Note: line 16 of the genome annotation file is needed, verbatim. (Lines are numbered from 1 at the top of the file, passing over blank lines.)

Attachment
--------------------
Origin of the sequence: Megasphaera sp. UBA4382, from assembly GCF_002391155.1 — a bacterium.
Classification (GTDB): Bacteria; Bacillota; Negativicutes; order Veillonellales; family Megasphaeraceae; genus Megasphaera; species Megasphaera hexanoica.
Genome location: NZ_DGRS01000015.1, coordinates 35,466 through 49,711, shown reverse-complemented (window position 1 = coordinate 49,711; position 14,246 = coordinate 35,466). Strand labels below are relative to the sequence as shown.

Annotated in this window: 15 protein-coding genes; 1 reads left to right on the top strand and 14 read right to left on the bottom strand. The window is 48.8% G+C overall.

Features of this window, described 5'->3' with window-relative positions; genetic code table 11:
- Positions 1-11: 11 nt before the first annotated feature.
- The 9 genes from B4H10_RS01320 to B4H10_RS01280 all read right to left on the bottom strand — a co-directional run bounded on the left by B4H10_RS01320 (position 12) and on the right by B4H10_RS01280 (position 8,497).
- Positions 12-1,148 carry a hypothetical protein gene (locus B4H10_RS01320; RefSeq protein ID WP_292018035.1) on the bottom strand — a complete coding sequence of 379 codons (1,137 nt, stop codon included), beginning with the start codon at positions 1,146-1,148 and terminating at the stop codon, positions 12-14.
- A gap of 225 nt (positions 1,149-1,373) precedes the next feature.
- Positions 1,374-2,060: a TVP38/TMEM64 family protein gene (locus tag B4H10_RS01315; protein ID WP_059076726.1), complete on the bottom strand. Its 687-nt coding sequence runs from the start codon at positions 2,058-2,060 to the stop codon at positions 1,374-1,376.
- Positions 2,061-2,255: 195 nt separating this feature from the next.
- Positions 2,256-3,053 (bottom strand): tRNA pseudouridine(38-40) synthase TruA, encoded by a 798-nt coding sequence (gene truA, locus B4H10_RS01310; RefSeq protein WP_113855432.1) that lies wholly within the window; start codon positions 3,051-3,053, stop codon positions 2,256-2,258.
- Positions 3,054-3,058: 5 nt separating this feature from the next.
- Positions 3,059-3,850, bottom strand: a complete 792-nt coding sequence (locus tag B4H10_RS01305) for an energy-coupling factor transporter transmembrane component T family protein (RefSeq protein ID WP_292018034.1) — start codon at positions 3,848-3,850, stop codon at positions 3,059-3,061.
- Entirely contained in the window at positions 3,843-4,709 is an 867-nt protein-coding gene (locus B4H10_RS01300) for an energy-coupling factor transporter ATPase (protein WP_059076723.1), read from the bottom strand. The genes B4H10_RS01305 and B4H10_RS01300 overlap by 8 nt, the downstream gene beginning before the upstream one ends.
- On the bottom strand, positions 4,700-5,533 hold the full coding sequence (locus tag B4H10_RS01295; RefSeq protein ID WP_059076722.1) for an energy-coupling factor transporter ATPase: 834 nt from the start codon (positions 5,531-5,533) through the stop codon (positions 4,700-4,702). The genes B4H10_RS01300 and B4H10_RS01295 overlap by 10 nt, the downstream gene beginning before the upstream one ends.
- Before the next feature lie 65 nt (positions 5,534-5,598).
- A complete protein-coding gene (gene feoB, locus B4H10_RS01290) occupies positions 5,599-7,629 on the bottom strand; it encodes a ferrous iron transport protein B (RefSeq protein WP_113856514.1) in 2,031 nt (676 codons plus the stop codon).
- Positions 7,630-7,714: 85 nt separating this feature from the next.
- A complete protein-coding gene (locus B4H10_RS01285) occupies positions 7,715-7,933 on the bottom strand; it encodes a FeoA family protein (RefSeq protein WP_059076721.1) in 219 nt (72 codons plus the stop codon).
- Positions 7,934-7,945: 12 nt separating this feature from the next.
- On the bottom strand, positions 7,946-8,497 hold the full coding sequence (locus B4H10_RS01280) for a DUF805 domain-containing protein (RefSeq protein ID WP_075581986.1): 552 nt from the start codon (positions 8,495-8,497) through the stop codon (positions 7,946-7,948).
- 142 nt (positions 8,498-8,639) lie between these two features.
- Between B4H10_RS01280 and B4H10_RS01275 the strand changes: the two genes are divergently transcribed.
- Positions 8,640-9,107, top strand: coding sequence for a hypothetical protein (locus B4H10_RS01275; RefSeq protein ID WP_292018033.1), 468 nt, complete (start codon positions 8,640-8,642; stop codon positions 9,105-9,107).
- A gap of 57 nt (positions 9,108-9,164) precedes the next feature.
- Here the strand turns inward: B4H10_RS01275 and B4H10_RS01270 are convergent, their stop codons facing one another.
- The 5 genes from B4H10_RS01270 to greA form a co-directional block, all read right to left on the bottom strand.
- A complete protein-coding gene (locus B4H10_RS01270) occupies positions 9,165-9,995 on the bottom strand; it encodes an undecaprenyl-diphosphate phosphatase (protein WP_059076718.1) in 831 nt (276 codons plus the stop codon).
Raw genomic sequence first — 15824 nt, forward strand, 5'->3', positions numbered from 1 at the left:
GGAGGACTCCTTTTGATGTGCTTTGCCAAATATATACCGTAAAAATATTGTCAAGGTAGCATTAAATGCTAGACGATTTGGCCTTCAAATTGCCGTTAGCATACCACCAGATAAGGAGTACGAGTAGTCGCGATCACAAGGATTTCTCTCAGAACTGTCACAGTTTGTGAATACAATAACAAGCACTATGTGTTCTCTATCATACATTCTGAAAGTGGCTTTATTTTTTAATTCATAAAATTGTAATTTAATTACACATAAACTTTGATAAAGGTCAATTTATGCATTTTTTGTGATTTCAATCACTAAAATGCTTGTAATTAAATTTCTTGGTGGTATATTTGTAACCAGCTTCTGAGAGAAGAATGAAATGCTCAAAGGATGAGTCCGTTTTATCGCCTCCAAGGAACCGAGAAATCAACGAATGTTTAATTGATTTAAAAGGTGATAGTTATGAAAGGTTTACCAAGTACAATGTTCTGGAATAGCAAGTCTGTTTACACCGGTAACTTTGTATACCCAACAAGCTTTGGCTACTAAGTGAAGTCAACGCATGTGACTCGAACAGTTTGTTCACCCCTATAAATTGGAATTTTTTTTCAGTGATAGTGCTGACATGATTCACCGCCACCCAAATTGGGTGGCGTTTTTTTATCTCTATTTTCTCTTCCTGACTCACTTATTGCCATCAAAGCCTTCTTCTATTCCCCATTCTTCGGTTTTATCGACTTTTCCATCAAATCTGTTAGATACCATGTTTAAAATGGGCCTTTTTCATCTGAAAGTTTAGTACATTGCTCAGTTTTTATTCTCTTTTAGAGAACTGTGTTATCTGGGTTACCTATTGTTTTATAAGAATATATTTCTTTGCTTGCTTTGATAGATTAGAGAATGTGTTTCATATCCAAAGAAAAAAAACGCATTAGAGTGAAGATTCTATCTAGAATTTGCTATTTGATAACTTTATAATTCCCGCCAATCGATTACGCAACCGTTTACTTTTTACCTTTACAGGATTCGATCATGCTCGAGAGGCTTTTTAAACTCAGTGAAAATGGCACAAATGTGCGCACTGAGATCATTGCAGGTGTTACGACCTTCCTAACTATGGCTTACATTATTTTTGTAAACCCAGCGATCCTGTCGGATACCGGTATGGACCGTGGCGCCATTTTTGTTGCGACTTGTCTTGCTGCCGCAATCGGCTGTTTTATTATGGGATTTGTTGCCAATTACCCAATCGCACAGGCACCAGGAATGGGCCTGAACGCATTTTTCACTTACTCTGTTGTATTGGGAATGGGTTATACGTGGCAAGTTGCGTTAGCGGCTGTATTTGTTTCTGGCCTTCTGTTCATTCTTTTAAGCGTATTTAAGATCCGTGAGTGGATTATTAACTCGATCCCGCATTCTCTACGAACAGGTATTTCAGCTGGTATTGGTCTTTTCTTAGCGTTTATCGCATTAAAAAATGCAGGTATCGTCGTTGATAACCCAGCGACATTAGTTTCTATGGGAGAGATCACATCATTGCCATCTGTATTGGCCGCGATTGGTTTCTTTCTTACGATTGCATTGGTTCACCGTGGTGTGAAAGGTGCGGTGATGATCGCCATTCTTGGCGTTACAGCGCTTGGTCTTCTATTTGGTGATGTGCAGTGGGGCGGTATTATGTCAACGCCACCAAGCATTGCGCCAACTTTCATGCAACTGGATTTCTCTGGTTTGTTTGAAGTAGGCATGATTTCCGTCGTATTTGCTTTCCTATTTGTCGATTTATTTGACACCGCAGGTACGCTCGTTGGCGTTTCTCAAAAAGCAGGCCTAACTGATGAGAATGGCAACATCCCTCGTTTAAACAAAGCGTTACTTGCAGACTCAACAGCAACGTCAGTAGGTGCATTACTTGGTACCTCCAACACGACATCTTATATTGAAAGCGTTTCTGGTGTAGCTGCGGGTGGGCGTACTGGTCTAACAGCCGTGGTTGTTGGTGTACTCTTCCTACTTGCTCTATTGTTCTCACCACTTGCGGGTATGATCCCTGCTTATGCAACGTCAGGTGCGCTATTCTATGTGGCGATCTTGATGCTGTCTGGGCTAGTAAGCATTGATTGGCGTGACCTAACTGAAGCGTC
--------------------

- On the bottom strand, positions 4,700-5,533 hold the full coding sequence (locus tag B4H10_RS01295; RefSeq protein ID WP_059076722.1) for an energy-coupling factor transporter ATPase: 834 nt from the start codon (positions 5,531-5,533) through the stop codon (positions 4,700-4,702). The genes B4H10_RS01300 and B4H10_RS01295 overlap by 10 nt, the downstream gene beginning before the upstream one ends.